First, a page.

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The oceans have heaved up and down as world temperatures have waxed and waned, but as new research tracking the past 2,800 years shows, never during that time did the seas rise as sharply or as suddenly as has been the case during the last century.
The new study, the culmination of a decade of work by three teams of farflung scientists, has charted what they called an “acceleration” in sea level rise that’s triggering and worsening flooding in coastlines around the world.
The findings also warn of much worse to come.
The scientists reported in a paper published Monday in Proceedings of the National Academy of Sciences that they have greater than 95 percent certainty that at least half of more than 5 inches of sea level rise they detected during the 20th century was directly caused by global warming.
“During the past millennia, sea level has never risen nearly as fast as during the last century,” said Stefan Rahmstorf, a physics professor at Potsdam University in Germany, one of 10 authors of the paper. “That was to be expected, since global warming inevitably leads to rising seas.”
“The new sea level data confirm once again just how unusual the age of modern global warming, due to our greenhouse gas emissions, is,” Rahmstorf said. “They also demonstrate that one of the most dangerous impacts of global warming, namely rising seas, is well underway.”
Were it not for the effects of global warming, the researchers concluded that sea levels might actually have fallen during the 20th century. At the very least, they would have risen far less than was actually the case.
or is my source bad?
imply rate of change.
never during that time did the seas rise as sharply or as suddenly as has been the case during the last century
originally posted by: network dude
a reply to: Krazysh0t
but your information is DRASTICALLY different then mine. Why is that? I thought we were both looking at sea level rise for the planet Earth right?
Look at my chart. The rise looks very steady. Then look at yours. It almost looks as if it happens overnight. Now one of us is dishonest here. Would you agree?
originally posted by: gspat
originally posted by: Krazysh0t
or even existed longer than 2800 years ago
That part does it...
Nothing to strawman.
Get simple basic well acknowledged facts right first.
originally posted by: gmoneystunt
a reply to: Krazysh0t
Looks debatable. Less than four months ago there was this thread on ATS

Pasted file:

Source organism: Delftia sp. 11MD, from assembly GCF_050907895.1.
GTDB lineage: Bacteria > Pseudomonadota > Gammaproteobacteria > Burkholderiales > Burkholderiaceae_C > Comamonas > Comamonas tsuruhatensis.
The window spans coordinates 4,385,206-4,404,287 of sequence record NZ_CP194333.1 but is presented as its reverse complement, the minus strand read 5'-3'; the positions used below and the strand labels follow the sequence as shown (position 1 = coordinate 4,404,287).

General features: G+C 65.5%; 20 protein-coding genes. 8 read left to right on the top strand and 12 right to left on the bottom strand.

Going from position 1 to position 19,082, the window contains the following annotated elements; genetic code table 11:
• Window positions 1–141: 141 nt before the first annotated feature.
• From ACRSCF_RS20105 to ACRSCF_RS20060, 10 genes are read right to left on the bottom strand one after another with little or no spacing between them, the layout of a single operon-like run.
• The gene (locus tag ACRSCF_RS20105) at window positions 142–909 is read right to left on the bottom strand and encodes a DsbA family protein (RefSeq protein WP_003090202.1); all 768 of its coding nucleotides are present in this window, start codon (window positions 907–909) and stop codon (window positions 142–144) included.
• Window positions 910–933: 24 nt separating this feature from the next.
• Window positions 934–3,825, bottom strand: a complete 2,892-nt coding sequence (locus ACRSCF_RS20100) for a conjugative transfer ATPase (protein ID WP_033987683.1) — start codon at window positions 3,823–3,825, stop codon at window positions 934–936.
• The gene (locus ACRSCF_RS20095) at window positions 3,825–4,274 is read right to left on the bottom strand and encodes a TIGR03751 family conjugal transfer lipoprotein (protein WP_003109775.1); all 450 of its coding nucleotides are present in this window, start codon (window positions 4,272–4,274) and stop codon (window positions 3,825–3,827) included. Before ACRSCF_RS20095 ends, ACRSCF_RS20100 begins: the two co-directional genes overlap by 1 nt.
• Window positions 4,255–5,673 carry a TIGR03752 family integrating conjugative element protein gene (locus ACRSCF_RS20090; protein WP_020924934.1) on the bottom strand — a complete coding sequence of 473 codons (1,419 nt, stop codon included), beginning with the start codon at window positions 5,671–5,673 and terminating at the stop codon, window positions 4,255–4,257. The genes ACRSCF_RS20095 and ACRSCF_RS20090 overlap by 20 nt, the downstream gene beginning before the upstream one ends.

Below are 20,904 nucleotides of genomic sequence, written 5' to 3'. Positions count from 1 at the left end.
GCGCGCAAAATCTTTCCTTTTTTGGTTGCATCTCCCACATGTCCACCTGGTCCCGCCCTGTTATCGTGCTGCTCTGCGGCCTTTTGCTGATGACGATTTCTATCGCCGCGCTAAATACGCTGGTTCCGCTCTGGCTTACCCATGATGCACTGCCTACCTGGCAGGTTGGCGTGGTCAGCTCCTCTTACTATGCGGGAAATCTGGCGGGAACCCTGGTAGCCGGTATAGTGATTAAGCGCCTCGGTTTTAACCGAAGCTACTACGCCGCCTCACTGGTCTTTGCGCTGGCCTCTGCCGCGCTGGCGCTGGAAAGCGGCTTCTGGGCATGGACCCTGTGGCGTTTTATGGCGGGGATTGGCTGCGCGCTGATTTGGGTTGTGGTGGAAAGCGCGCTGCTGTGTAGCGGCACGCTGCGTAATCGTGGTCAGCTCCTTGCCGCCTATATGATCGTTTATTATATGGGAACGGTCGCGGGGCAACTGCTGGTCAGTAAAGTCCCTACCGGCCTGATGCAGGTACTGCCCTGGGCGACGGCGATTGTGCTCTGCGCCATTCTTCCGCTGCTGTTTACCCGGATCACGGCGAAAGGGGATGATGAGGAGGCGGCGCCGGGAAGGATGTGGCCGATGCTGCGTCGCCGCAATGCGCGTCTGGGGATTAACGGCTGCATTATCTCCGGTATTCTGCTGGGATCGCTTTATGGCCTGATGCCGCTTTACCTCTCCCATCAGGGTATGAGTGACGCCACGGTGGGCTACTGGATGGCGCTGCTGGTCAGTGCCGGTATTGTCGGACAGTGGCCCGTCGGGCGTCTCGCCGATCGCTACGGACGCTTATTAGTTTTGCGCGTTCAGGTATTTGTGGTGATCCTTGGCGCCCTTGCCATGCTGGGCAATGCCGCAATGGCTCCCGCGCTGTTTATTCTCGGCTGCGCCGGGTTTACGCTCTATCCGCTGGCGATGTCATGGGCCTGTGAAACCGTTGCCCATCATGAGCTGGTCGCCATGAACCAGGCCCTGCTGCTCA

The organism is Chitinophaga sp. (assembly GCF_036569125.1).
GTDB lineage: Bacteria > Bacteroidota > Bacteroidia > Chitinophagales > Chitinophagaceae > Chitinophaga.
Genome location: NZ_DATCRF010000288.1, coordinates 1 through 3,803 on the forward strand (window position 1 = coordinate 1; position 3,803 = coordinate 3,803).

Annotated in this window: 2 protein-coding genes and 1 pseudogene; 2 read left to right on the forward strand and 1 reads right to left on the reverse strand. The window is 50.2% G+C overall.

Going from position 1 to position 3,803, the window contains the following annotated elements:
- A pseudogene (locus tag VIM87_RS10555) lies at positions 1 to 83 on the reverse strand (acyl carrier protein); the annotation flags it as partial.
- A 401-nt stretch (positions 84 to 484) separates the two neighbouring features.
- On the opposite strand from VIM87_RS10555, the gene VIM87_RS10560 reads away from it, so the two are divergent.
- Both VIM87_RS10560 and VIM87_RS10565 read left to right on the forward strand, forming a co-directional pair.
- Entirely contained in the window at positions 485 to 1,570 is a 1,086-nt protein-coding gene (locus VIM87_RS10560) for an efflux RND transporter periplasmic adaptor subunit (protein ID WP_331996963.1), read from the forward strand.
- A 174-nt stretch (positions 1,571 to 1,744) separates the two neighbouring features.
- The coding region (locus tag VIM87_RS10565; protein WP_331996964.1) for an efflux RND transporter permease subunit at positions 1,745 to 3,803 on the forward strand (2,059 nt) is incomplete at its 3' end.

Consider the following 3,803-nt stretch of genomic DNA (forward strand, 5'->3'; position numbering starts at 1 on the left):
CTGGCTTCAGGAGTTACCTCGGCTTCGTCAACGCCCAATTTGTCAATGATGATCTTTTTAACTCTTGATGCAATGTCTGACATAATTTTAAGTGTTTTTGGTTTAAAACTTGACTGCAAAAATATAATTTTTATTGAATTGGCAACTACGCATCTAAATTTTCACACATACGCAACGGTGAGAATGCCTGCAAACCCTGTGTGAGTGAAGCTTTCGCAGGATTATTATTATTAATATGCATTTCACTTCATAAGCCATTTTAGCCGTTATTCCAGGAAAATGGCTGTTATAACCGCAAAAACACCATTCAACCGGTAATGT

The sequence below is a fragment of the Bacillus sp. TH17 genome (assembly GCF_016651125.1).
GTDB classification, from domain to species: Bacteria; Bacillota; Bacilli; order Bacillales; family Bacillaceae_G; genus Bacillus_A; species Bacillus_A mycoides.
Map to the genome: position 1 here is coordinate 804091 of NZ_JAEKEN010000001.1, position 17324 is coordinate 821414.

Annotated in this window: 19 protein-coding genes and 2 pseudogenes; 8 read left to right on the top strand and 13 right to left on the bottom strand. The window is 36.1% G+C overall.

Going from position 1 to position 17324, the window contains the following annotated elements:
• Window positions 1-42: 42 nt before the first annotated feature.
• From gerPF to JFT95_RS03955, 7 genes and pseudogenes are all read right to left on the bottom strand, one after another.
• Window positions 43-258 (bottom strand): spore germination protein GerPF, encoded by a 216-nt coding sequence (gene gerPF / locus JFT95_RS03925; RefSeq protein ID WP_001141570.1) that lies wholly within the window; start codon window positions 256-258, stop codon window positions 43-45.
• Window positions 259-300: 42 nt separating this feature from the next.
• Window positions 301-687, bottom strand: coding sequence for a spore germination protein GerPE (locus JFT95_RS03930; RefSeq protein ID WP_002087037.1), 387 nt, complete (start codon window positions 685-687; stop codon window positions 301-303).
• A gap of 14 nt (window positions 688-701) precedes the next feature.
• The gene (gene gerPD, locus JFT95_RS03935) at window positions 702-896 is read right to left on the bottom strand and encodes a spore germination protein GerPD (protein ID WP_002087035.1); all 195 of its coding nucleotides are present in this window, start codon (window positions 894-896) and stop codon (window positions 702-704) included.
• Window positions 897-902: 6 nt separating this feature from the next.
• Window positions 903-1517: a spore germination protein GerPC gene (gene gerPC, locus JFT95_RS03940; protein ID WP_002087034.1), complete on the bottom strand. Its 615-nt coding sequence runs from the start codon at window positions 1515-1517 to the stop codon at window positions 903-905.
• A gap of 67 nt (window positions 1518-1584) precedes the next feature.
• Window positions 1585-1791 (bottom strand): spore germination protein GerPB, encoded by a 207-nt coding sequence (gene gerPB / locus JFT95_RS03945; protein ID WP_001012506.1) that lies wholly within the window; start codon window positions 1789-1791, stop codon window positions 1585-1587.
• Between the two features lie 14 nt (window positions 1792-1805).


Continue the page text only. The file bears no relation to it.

Sea level rise is no longer a threat, Antarctica and Greenland GAINING ice.
Basically it is saying that if Antarctica isn't contributing to the sea rise, then something else is. Climate change.
“The good news is that Antarctica is not currently contributing to sea level rise, but is taking 0.23 millimeters per year away,” Zwally said. “But this is also bad news. If the 0.27 millimeters per year of sea level rise attributed to Antarctica in the IPCC report is not really coming from Antarctica, there must be some other contribution to sea level rise that is not accounted for.”
The water level measured at a tide gauge is affected by a number of oceanographic and meteorological phenomena, including the astronomical tide, changes in atmospheric pressure, wind, river discharge, ocean circulation, changes in water density, and added water volume due to the melting of ice. The astronomical tide is caused by the gravitational effects of the moon and the sun, creating very long waves in the ocean, which propagate over the continental shelf and into shallow bays, where amplifications and nonlinear distortions take place. Increased atmospheric pressure decreases water level and vice versa. In shallow areas the onshore-offshore wind component can directly push water toward the shore (wind setup) or away from it (setdown). The usually more dominant effect is caused further offshore by the longshore wind component, which can raise or lower the water level because the Coriolis force causes transport to the right of the wind direction. Along certain coasts wind also causes upwelling, which affects the temperature and density of the water column. Steric sea level changes, that is, water level changes due to density changes, are caused by temperature changes in the water column and the resulting thermal expansion or contraction. Changes in ocean circulation, especially at the western boundaries of oceans, affect sea level through changes in density and through geostrophic adjustments (i.e., through maintenance of a balance between Coriolis and the cross-stream pressure gradient). River discharge can raise water level at a station in the river due to a frictional effect, or to a lesser extent at nearby stations by the addition of less dense fresh water. Some of the river runoff may have been in the form of snow or ice for months of each year or for several years. Additional freshwater volume (that has been in the form of ice for centuries) can be added by the melting of glaciers or the ice sheets on Greenland and Antarctica. All of these phenomena produce signals much larger than the estimated 1 to 2 mm/yr sea level rise signal, and thus complicate the task of calculating such a trend.